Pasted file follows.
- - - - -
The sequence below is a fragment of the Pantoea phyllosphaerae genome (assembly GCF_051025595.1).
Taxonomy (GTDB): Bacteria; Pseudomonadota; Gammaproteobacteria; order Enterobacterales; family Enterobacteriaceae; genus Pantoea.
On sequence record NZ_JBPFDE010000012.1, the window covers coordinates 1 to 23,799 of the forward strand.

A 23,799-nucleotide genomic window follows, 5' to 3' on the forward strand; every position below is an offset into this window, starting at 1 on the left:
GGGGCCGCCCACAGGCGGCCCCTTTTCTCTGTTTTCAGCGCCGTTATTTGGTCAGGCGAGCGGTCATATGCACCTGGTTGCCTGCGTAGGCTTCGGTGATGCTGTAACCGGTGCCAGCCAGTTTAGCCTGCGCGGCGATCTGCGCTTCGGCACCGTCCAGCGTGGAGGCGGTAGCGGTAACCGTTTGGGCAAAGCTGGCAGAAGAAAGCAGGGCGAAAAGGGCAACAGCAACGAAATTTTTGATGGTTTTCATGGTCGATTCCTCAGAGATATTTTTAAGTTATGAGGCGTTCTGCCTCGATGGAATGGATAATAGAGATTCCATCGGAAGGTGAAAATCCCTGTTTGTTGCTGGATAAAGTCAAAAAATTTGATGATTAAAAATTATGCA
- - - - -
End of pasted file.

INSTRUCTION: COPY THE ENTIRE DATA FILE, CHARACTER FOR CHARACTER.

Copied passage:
The sequence below is a fragment of the Pantoea phyllosphaerae genome (assembly GCF_051025595.1).
Taxonomy (GTDB): Bacteria; Pseudomonadota; Gammaproteobacteria; order Enterobacterales; family Enterobacteriaceae; genus Pantoea.
On sequence record NZ_JBPFDE010000012.1, the window covers coordinates 1 to 23,799 of the forward strand.

A 23,799-nucleotide genomic window follows, 5' to 3' on the forward strand; every position below is an offset into this window, starting at 1 on the left:
GGGGCCGCCCACAGGCGGCCCCTTTTCTCTGTTTTCAGCGCCGTTATTTGGTCAGGCGAGCGGTCATATGCACCTGGTTGCCTGCGTAGGCTTCGGTGATGCTGTAACCGGTGCCAGCCAGTTTAGCCTGCGCGGCGATCTGCGCTTCGGCACCGTCCAGCGTGGAGGCGGTAGCGGTAACCGTTTGGGCAAAGCTGGCAGAAGAAAGCAGGGCGAAAAGGGCAACAGCAACGAAATTTTTGATGGTTTTCATGGTCGATTCCTCAGAGATATTTTTAAGTTATGAGGCGTTCTGCCTCGATGGAATGGATAATAGAGATTCCATCGGAAGGTGAAAATCCCTGTTTGTTGCTGGATAAAGTCAAAAAATTTGATGATTAAAAATTATGCA